April 6, 2011 -- Yes, indeed, the rich are different -- and no, Mr. Hemingway, it's not just that they have more money. Some wealthy people really know how to spend it. I'm thinking of those who travel in grand style.
Unfortunately, there are fewer luxury travel options available these days (or so it seems at first glance). The great ocean liners are mostly a thing of the past, and the original Orient Express, established in 1883, rattled down its last European track in 2009.
However, self-indulgent travel still exists, and not all of it costs an arm and a leg (although prepare to pay numerous limbs for certain opulent options). But, here's a surprise: one place you won't necessarily find a lot of "rich people" is in the first and business class seats on many airlines.
We took a look at the Bureau of Transportation Statistics' "10 percent ticket sample" to see how many folks actually fly in domestic first class fares and pay the full price. What we found is that most of those forward cabin seats are filled by miles "upgraders."
It's difficult to get an exact number, but it's also pretty clear that those who pay the regular astronomical prices of first class are a distinct minority.
And the prices are astronomical.
A recent check of roundtrip flights on United from Los Angeles to New York's JFK in mid-May showed economy seats selling for $360, while first class seats were going for $6,502.
In other words, you could buy 18 coach seats for the price of one seat in the front of the plane, and still have enough money left over to load up on several cans of Pringles. No wonder hardly anyone's paying full freight for first.
That's one luxury option: use your miles and join the not-exactly-rich-but-luxury-loving-crowd.
I've got some other ideas, too.
Luxury Travel -- Pay a Little, Pay a Lot
1. Look for Front of the Cabin Bargains
Less than two weeks ago, we stumbled across an incredible deal from Delta ; the airline was offering what they called "first/business" class flights from Boston to Amsterdam (and other U.S./European city pairs) for less than the price of economy. How come? I'm not really sure; this wasn't an advertised sale, and it could have been a mistake.
If you'd like to find such deals for yourself, you could sit in front of your computer hour after hour, day by day, hoping to glom onto similar vagaries of airline pricing, but a much easier way is to let technology do the work for you.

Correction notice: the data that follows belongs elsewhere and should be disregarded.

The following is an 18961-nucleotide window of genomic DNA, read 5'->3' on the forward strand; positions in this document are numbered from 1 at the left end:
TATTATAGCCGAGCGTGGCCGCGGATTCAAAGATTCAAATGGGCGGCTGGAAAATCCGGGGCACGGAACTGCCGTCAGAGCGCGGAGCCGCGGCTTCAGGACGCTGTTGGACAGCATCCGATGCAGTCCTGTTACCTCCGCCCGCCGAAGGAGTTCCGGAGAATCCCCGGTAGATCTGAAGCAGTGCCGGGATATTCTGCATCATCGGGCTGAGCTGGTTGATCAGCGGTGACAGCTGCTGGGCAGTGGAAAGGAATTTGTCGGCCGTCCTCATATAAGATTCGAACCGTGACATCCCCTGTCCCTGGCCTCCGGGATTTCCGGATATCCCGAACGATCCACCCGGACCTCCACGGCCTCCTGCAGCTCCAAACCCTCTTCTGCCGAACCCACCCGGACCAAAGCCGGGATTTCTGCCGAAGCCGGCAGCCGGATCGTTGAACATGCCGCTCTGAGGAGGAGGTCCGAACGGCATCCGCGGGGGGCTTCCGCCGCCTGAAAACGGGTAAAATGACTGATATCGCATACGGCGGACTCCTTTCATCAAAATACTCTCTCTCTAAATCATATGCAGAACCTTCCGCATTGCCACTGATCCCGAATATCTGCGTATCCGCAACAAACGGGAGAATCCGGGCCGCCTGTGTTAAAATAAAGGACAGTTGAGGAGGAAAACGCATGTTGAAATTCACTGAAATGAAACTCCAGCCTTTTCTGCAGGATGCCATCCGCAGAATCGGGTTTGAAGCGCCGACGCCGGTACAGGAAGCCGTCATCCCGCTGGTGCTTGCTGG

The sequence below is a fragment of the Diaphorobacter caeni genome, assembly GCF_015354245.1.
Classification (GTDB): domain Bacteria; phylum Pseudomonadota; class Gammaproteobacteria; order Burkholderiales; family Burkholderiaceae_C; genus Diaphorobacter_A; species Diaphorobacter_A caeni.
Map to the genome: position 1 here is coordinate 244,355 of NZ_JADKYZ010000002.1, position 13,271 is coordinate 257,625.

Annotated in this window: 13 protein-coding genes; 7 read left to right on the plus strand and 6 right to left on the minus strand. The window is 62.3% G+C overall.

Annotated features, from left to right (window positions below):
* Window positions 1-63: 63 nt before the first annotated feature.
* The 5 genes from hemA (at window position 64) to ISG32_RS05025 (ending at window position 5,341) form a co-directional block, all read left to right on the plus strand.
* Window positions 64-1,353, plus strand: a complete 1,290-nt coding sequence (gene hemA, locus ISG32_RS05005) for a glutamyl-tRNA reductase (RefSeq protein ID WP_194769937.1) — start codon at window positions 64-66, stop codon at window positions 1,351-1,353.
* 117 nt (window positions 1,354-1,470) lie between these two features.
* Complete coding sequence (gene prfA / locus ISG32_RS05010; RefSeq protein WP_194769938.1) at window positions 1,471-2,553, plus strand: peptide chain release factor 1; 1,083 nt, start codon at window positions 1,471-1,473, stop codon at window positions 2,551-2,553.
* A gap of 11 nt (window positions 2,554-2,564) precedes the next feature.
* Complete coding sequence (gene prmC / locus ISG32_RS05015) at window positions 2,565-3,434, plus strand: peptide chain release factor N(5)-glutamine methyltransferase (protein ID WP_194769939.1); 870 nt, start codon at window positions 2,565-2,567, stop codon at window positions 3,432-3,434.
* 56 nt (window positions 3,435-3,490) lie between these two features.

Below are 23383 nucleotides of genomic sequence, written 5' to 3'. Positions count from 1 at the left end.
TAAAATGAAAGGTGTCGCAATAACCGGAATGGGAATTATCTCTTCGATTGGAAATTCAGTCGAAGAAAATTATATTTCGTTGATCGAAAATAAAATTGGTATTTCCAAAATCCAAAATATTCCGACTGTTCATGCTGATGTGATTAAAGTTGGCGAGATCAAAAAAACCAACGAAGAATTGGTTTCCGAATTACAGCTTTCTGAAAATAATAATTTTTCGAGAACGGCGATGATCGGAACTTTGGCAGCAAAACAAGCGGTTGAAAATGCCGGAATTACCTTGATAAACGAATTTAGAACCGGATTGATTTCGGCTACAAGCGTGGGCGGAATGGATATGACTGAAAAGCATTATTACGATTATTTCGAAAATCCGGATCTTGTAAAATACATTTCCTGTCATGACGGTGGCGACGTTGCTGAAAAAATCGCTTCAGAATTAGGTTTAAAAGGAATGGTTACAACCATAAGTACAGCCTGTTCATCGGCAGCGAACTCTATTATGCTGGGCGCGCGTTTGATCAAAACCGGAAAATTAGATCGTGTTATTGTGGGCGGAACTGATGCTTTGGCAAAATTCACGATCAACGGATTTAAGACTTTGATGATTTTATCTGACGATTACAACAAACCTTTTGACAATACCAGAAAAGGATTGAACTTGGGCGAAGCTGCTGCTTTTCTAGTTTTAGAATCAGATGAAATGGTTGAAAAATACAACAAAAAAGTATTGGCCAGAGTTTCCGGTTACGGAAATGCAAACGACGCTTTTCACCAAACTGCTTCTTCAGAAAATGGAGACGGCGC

Sign up for airfare alerts on a site of your choosing (yes, FareCompare has these alerts) so you get real-time notification of such bargains.
A word to the wise: such deals don't last long.
2. Get-What-You-Pay-For First Class
Not all first classes are created equal.
Want to take a shower on board your plane? You want to fly Emirates.
Want to chat with a friend or colleague? He or she can sit on the mini-sofa in your first class suite on Cathay Pacific.
Want to slip into Givenchy pajamas before turning in on your full-size flat bed with a regular-sized pillow? Try Singapore airlines.
Such perks, of course, cost what most of us would consider astounding amounts of money, but it sure sounds good, doesn't it?
3. Try a Fraction of Luxury
Maybe private jet ownership hasn't quite made a full recovery from the recession (will anyone ever forget how the clueless suits from the Big 3 automakers went to D.C. to ask for handouts -- in their private jets?); however, fractional jet ownership seems to be making some headway.
You and your friends can all take turns on a very cool ride. Hate to share? Buy a big Boeing like John Travolta and hog all the bin space yourself.
Luxury Travel -- Pay a Little, Pay a Lot
4. Beastly Luxury
Pet Airways is still going strong and while you can't enjoy it, it's a posh ride for your pet.
It's not cheap however -- I just checked roundtrip prices for LA/New York and it was about $1,800. However, that was for a big dog that would have had to fly in cargo on a human airline, which does not always end well (according to government statistics for December 2010, airlines reported six pet deaths and one pet injury for that month alone).
5. The Ultimate High You could become an astronaut - kind of. Richard Branson's Virgin Galactic is already taking reservations for sub-orbital flights (it'll cost $200,000 but you only need to plunk down a $20K deposit now). This week, the White Knight II - the aircraft from which the actual "space ship" - landed at SFO to celebrate the newly renovated terminal that'll be Virgin America's home in San Francisco. According to Branson, the first flights for space tourists are now "between 12 and 18 months" away.
6. My Approach to Luxury
I've said it before, I'll say it again: my idea of "luxury" is pretty simple.
Give me a comfortable seat (I'm all for avoiding deep vein thrombosis on those eight-hour flights whenever possible), adequate bin space for my carryon, a speedy and painless few minutes at security and boarding, and the serenity of knowing that I -- and my luggage -- will take off and land together on schedule.
Doesn't seem like too much to ask, does it?